“I thank my God upon every remembrance of you, always in every prayer of mine making request for you all with joy….” (Philippians 1:3-4)
It’s called the Wailing Wall, but when we visited the Jerusalem site earlier this year, our experience was remarkably quiet…a serious place for prayer.
The limestone wall on the western side of the Temple Mount is the holiest place for Jews to pray, and they gather there to lift up their laments to the Lord…in silence and in writing. Folded scraps of paper are stuffed into every crevice within reach on the 60-feet-high edifice.
We knew of this tradition before our arrival and prepared our own handwritten prayers—my husband tucked them into a sliver of space high between the stones.
Even though my hubby and I were separated (men on one end, women on the other), it was a meaningful moment for both of us…a tangible touch as we entered the presence of the Lord in silent prayer for our children.
I’ve lost count of the years and journals containing my handwritten supplications during my prayer times with God at home. Each morning, as I’m able, I spend time reading Scripture and turning its messages into thanksgiving as well as intercessory pleas for family and friends. As I write, the words resonate in my heart and infuse God’s peace into my daily plans.
I’m encouraged, too, when I look back through my words occasionally to see how God has answered my requests.
Research shows that writing information by hand has greater memory benefits for the learning process than listening or reading.* When we write, our brains are stimulated by our hand-eye coordination. It’s sad that so many schools have abandoned cursive writing—a casualty of the digital generation. Young people miss out on important intellectual development when they simply type messages.
What can you do, then, to counter this trend? Here are some suggestions—starting with your own prayer life:
- Make a habit of daily Bible reading and writing. Even if it’s only one “verse of the day,” take what you’re reading and turn it into a prayer. Authors like Jodie Berndt and Stormie Omartian have written books using this very practice—great examples you can follow. Put God’s word into your own words, praying them back to Him. The Psalms give you lots of good options.
- Designate a special space for reading/writing. Choose a comfortable chair or desk where you can be uninterrupted. My kitchen table is my favorite spot to talk with God. Nearby is my “prayer drawer” containing my journals, prayer lists, Bible, devotional books, and study books. (See my past blog on it here—https://lightbournecreative.com/2020/01/27/the-privileged-life-the-prayer-drawer/)
- Buy a journal…or two. I love to find inexpensive Christian journals at discount stores and online—look for one with Scripture verses scattered among the pages. Get one with a good binding so it will last. I work through three journals every day—one for my husband and two for our children.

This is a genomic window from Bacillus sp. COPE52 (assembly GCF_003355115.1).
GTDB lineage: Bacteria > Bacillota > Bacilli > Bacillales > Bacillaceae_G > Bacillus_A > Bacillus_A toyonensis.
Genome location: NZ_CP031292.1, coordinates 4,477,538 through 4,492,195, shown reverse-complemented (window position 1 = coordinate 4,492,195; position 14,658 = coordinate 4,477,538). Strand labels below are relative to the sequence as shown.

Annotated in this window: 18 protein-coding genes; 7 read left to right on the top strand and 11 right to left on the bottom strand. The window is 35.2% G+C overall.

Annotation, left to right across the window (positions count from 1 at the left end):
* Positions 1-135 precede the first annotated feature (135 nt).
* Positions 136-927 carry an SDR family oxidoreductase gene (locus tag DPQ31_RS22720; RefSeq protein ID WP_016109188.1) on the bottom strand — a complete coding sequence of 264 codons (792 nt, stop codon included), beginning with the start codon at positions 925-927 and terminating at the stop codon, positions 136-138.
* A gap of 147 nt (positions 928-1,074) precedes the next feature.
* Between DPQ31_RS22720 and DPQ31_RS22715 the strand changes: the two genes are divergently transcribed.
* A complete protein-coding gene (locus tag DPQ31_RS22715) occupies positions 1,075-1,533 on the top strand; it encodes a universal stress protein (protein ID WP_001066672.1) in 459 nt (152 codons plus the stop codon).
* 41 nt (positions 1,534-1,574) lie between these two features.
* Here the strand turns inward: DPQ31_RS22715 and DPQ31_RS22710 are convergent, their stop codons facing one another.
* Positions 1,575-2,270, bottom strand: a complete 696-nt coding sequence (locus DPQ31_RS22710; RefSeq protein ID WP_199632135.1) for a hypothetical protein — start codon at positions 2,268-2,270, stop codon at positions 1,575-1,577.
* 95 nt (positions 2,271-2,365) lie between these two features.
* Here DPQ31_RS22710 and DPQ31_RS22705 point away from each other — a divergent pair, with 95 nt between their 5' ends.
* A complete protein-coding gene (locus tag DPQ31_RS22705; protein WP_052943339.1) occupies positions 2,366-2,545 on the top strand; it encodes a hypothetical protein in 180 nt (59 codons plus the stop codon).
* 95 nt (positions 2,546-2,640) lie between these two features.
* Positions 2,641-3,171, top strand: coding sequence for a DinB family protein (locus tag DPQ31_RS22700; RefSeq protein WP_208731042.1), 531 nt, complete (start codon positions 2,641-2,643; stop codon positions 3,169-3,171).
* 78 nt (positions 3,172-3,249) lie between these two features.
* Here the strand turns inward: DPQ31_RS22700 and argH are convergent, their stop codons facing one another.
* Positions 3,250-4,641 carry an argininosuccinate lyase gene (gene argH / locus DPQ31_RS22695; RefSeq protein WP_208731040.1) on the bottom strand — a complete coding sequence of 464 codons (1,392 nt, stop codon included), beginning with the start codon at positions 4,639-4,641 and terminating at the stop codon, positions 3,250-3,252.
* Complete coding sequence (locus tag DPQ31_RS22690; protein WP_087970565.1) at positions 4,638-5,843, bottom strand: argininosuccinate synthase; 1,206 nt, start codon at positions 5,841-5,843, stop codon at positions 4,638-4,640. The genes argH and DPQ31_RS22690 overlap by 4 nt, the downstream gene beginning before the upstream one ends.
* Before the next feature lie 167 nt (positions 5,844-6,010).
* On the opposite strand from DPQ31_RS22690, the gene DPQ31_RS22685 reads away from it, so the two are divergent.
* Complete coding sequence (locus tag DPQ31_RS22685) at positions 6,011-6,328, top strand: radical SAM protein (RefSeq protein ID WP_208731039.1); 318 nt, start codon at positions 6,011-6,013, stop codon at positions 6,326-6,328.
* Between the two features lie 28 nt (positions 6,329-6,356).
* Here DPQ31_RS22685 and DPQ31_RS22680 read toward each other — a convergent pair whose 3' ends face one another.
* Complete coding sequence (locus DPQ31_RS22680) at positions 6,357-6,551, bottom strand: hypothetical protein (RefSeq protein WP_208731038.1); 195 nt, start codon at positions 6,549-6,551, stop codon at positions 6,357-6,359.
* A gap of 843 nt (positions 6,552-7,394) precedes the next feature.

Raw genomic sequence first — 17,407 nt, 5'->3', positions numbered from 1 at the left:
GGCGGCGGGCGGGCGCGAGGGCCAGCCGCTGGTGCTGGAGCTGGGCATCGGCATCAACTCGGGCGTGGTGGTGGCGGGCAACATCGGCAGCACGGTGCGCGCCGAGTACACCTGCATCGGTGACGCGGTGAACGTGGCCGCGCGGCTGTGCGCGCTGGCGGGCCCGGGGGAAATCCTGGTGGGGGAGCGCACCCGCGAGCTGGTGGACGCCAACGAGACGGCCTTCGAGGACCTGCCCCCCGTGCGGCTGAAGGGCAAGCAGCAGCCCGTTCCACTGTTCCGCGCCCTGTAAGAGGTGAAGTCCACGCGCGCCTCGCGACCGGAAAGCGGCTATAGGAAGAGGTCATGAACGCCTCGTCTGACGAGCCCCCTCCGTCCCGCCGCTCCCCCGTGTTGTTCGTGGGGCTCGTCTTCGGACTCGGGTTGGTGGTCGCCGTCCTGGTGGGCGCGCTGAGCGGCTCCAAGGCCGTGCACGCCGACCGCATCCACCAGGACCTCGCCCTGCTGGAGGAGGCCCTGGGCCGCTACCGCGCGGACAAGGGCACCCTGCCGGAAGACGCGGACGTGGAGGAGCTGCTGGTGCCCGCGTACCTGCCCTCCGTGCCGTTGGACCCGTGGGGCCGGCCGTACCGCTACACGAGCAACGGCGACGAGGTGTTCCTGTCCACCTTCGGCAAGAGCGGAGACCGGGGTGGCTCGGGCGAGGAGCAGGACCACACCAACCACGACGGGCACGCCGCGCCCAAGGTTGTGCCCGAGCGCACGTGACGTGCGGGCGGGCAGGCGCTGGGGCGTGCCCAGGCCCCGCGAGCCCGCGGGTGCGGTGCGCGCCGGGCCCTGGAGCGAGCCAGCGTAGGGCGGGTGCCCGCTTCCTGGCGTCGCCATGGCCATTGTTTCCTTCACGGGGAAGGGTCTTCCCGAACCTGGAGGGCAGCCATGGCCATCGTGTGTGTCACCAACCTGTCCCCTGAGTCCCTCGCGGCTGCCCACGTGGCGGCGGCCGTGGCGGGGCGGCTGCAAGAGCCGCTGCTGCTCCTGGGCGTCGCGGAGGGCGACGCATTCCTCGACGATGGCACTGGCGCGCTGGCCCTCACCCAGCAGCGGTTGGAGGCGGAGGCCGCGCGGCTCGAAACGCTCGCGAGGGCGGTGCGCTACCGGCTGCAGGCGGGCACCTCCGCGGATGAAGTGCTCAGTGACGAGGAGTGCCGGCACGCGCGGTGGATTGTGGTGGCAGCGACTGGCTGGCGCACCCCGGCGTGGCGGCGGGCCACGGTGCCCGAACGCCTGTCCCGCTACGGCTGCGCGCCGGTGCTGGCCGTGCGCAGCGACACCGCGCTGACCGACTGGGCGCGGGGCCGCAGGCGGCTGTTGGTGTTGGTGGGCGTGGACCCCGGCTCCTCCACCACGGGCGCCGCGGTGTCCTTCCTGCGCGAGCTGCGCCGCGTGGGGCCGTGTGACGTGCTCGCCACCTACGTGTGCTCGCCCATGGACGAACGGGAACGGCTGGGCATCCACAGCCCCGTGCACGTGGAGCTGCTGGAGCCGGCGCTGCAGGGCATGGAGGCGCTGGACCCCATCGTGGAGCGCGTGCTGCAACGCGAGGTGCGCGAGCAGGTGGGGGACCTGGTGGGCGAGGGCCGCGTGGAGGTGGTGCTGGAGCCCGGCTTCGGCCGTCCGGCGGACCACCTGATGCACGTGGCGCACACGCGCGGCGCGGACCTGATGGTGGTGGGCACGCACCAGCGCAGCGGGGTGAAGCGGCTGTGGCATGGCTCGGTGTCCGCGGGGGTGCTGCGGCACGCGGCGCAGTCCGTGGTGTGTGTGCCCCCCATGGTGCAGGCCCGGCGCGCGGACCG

- Create a prayer box. One of my sweet friends, Pam, gave me a “salt box” made from acacia wood, with two compartments. On one side, I have strips of paper with long-term prayers on them; the other side is where I place prayers when they have been answered. I also have a teeny-tiny prayer box on a bracelet…carrying that prayer with me when I wear it.
- Keep a special pen just for your written prayers. A comfortable pen is key. My daughter gave me a fancy ballpoint pen that I love; it fits my hand perfectly and makes me happy! And I use it to write prayers lifted up for her. Best of all, I can get ink cartridge refills!
- Write prayers in your Bible. Don’t be afraid to mark up a Bible—God wants us to dig as deeply into His word as we can, and writing your prayers to Him is an admirable use of the margins. If you’re too intimidated to “mess up” your current Bible, buy one you’re not afraid to fill with underlining, colored pencil marks, and inked prayers (with dates). It will become your most treasured possession.
What I really enjoy most is the way this process anchors my day, just as Sunday worship anchors my week. When you lift up your concerns to the Lord, in writing, you release your needs and wishes to Him—letting Him take care of them for you.
I hope you’ll give prayer journaling a try. Make a short-term commitment to yourself, maybe one month, to get into the swing of it. (Read “Atomic Habits” by James Clear, good pointers on adopting permanent habits.) Share your favorite writings as memes on social media, if your prayers would encourage others.
May you be much-blessed and find His joy as you pray intentionally in writing. Let your words and thoughts be pleasing sacrifices in prayer to our Almighty Father—who hears all of our petitions, whether spoken, breathed, or written!
Lord Jesus, how thankful I am to approach Your throne daily, at any time, but especially in the mornings before my responsibilities begin. Make my heart ready to read, absorb, and pray through Your word. Thank you for giving us the unfathomable mysteries and treasures of Your Scriptures, reminding me about Your great love and designs for our world. Thank you for the privilege of meeting You in prayer…please let my prayers be a fragrant offering to You. In Your name, Amen.
To learn more about the grace of Jesus Christ, go to this page: https://lightbournecreative.com/good-news-for-you/
© Copyright 2023 Nancy C. Williams, Lightbourne Creative (text and photography)
Scripture taken from the New King James Version®. Copyright © 1982 by Thomas Nelson. Used by permission. All rights reserved. #prayer #writtenprayers #prayerjournal #prayerjournaling #handwriting #cursivewriting #prayerdrawer #prayerbox #paperprayers #printedprayers #wailingwall #jodieberndt #stormieomartian #writeandpray
Republished with permission from Blogs.crossmap.com, featuring inspiring Bible verses about The Privileged Life: Put Your Prayers to Pen and Paper—Six Tips!.